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24 Calgary
Team Page | 2002-2003 Schedule | Roster | 2001-2002 Player Stats | Arrivals and departures

To end a playoff drought, the young team has to learn to sustain its focus

By Mark Bechtel

Click for larger image
Jarome Iginla.  Lou Capozzola
SI Fast Fact
Last season Jarome Iginla scored 11 of his 52 goals in the 20th minute of a period. He was the only player in the league with more
than seven such scores.
SI Insider Rankings
Offense: 25
Little depth behind forceful scoring champ Iginla
Defense: 24
Young and aggressive; slot coverage needs to improve
Goaltending: 14
When Turek's hot, he's hot; when he's not ....
Special Teams: 24
PP can improve if Leopold is solid quarterback
Management: 29
G.M. Button may not survive if team misses playoffs

Sports Illustrated It's not easy to miss the playoffs after you've lost only twice in your first 21 games and have the NHL's best record a quarter of the way through the season. But if there's one thing Calgary has perfected, it's finding a way to sit out the postseason.

The Flames haven't been to the playoffs in six years, tying the Lightning for the league's longest such streak. After the 13-2-4-2 start last season, Calgary stumbled badly (7-19-4-0 over its next 30 matches), in part because of injuries to five regulars, and finished 15 points out of a playoff berth. "Overconfidence crept in after the start," says coach Greg Gilbert. "A goal of ours is to maintain consistency and keep focused."

One player who did that was right wing Jarome Iginla, who scored a league-leading 52 goals in a breakout year. After the season Iginla, who was a restricted free agent, was rewarded with a two-year deal worth $13 million. "I imagine there will be more pressure from the fans, but that's something I want," says Iginla, 25, who also starred for Team Canada's gold-medal-winning squad in Salt Lake City. "I want to be a superstar."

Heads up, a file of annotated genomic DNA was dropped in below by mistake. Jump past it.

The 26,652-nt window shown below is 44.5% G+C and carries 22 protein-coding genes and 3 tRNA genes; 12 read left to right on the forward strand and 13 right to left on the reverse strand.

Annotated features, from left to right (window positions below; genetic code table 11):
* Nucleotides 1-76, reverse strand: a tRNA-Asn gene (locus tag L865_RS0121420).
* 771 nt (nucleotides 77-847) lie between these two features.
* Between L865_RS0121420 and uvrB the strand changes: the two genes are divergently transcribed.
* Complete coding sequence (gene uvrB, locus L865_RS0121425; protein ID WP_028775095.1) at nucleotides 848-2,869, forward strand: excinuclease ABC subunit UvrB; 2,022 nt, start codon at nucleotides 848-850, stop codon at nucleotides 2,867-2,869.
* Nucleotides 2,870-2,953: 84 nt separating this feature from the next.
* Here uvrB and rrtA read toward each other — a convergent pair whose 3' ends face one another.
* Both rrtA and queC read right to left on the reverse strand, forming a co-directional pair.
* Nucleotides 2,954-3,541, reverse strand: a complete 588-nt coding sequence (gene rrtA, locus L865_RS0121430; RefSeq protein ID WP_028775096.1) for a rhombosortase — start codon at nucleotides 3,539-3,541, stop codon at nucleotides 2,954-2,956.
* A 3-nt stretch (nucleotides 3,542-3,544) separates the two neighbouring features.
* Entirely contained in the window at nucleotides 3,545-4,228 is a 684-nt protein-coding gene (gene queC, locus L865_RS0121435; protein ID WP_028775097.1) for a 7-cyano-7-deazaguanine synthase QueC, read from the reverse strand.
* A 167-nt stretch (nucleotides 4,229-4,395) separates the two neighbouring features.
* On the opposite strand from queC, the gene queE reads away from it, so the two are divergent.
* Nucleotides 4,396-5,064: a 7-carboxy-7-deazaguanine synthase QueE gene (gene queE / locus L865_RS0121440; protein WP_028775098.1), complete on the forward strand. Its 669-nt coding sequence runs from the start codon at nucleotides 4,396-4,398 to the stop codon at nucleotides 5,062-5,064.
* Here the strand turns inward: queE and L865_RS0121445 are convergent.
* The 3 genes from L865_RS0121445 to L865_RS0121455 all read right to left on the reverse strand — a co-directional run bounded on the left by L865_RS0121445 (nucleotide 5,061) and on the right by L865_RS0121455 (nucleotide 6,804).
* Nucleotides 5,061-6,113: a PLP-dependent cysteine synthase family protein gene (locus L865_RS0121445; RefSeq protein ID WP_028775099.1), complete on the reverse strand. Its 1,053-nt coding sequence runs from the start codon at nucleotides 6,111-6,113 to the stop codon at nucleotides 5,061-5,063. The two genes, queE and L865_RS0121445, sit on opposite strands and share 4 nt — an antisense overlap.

To take some of the pressure off Iginla, the Flames acquired 26-year-old center Chris Drury from the Avalanche last week. Drury, a four-time 20-goal scorer, is a solid all-around performer who's at his best in the clutch. The only other new faces who might make an impact are rookies -- defenseman Jordan Leopold, who won the Hobey Baker Award last year, and right wing Chuck Kobasew, who scored 41 goals in 55 games in juniors. "He's got a good hockey head," Gilbert says of the 5'11", 195-pound Kobasew. "He's got speed, but he's going to have to build his strength."

Leopold, a 6-foot, 193-pound puck mover, also needs to get stronger. "When you get a 240-pound forward setting up at the top of the crease," says Gilbert, "you need to be strong to move him out."

Kobasew, 20, and Leopold, 22, should fit comfortably on a roster filled with twentysomethings, who surely learned something from last season's roller-coaster ride. "That year of experience is invaluable," says Gilbert. "If our guys continue to grow, it'll solidify our organization."

Just not enough to end the team's postseason drought.

Issue date: October 14, 2001